Friday, May 3, 2013

School as Factory, School as Family

It's easy to say what I don't like about my daughters' schooling in the Syracuse City School District. A better challenge is to say what I wish their school looked like while understanding that I can't wish away all the problems. There will be problem kids, state tests, and too little money. Given those constrictions, what kind of school do I wish for my kids?

First task: a new way of thinking about school.

My daughters have just endured six days of state testing preceded by weeks of drill and kill test-prep. They've also taken a whole host of district-wide tests to fit the regimented curriculum designed by the district and put upon teachers often mere days prior to its implementation. Rather than trust teachers to teach, the district trusts them only to dispense a canned curriculum.

This is all symptomatic of a school system leaning heavily on a corporate or factory model in which kids are products built on an assembly line that begins at kindergarten when parents deliver the raw materials to the plant and ends with kids outputted at graduation for businesses and colleges to consume. Quarterly and annual progress is the rule and deviation from it, as measured by standardized testing, is failure.

Kids are a series of data points. Third grade ELA state test scores, fifth grade report cards, and eleventh grade Regents exams. In a big system like the Syracuse City School District, data is the only imaginable way to manage things. How else but through a spreadsheet or database can we keep track of all those schools, teachers, and kids?

There are better ways.

Begin by changing from a corporate/factory model to a community/family model. I know that this sounds pie-in-the-sky, but it's not. Communities and families, as organizing principles go, have proven themselves over the years.

My daughters attend Edward Smith K-8 school in Syracuse. We chose Ed Smith because it was a community. Kids were known, teachers and administrators were engaged, the school was allied with Syracuse University. For several years, both my daughters have enjoyed school a great deal.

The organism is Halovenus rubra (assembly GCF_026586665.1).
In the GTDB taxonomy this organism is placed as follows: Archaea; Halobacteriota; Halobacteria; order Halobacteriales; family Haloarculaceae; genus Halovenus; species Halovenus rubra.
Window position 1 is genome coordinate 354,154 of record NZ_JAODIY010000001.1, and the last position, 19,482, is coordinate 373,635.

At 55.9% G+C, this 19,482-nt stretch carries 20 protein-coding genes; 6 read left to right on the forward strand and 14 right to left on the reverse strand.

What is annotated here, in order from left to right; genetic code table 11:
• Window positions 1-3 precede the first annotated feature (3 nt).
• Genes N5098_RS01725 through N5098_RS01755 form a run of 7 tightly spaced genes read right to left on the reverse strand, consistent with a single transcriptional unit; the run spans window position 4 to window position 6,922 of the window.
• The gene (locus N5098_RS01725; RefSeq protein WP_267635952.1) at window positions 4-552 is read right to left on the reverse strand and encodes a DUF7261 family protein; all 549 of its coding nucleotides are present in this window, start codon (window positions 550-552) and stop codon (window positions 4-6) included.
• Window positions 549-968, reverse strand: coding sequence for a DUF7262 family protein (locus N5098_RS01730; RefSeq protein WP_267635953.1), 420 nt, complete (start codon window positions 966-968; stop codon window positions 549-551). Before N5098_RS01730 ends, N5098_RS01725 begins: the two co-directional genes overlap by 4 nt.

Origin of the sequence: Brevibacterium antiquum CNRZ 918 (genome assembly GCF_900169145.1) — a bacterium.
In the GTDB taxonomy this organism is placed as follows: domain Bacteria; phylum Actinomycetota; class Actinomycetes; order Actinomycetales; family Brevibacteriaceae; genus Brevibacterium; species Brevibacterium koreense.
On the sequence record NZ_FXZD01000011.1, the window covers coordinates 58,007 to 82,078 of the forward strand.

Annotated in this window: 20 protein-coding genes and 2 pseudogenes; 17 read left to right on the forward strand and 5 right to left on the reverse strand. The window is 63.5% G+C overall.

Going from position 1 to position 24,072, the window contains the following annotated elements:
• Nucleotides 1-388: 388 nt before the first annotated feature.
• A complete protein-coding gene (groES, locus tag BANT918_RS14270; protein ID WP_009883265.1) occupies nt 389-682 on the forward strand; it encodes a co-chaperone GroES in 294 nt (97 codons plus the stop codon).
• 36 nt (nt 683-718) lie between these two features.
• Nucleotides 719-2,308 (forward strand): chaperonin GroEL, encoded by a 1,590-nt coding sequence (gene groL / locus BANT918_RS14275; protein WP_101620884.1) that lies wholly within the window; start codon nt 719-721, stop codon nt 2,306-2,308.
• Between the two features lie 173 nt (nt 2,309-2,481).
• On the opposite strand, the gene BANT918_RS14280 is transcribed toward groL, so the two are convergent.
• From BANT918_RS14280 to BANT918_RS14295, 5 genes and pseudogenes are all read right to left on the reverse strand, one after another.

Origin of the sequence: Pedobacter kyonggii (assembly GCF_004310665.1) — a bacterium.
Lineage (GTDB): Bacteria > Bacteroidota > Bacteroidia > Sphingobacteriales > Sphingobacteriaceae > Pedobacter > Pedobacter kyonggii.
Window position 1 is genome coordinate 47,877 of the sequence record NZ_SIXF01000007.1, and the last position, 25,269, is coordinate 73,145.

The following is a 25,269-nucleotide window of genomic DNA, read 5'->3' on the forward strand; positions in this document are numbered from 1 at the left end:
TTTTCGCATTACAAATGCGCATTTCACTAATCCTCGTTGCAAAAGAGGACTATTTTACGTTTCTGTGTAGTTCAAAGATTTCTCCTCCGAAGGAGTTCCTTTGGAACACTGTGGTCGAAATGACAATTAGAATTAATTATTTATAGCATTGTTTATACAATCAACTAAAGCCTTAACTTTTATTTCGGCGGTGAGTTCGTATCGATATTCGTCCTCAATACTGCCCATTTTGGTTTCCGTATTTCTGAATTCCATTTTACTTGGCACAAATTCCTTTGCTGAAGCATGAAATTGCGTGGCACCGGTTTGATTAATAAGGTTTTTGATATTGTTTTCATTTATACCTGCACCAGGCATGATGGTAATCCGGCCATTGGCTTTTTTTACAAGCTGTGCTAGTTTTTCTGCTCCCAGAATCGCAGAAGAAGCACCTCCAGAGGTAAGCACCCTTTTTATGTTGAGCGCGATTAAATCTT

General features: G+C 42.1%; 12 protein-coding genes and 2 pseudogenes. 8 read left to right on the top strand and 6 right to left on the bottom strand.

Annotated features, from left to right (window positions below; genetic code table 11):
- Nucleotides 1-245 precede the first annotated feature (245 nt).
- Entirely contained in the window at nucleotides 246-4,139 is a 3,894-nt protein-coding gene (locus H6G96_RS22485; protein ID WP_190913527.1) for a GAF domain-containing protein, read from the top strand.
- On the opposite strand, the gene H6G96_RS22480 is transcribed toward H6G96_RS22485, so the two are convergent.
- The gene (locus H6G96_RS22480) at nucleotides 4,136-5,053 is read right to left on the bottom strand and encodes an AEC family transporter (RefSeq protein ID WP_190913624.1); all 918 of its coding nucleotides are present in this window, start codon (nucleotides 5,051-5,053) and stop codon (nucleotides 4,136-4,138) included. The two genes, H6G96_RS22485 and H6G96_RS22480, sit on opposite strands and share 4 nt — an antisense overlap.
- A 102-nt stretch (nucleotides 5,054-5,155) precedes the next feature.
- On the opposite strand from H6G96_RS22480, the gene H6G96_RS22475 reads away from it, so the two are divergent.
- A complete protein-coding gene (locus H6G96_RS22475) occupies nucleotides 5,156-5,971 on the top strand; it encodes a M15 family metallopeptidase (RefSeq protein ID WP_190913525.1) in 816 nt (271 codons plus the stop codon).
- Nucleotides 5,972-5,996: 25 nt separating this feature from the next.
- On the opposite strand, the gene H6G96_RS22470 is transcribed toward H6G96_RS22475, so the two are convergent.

That situation has changed tremendously this year.

(We have a new principal at Ed Smith and I want to be sure that I don't see the negative changes resulting from his stewardship of the school. He is working hard and I appreciate the things he is doing and trying to do. The changes stem from the district, state, and Department of Education.)

The school district has jumped head first into the new Common Core State Standards despite any data showing their benefit to kids. To raise the standards, the district is creating an entirely new curriculum and an array of testing to be sure that teachers are teaching and kids are learning. The state testing, also being rushed to align with the Common Core, has been changed so as to make it "more rigorous" and demanding.

Because of this (and severe underfunding) my daughters have had a year of test preparation and missed opportunities. Class size has increased as have discipline problems. Extra-curricular activities have been cut back because the teachers aren't available and time cannot be spared from test-preparation.

Meanwhile, neither of my daughters will use the school bathrooms because they are unsafe, unsanitary, and in such need of repair that there is no privacy to be had there.

In a corporation/factory, the test scores take precedent over extra-curriculars, factory conditions, and a sense of belonging. Corporations focus on the balance sheet, factories turn out widgets in volume.

In short, families raise kids and communities shelter and nurture them. Corporations use kids to make money and factories churn kids out as cheaply as they can. I want my kids school to be a community, a family.

I haven't yet made concrete suggestions for what to do on Monday. That's alright. Philosophy comes first. The Syracuse City School District needs to ground everything in the theory of school as community/family, a place where we come together to care for one another and promote learning.

The teachers at Edward Smith know my kids. They knew them better in years previous, but they work hard despite testing, new curricula, and Common Core nonsense. I don't need a spreadsheet to tell me how my daughters are faring. I'd rather speak with their teachers. Despite it all, the teachers still think of community and family. Imagine the power of that becoming district policy. Each school creating a community that serves its particular population of students as a family.

I'll write more about this through next week. There's a whole lot to think about and imagine. There are changes we can make. This is just the beginning. Onward we go. Write on.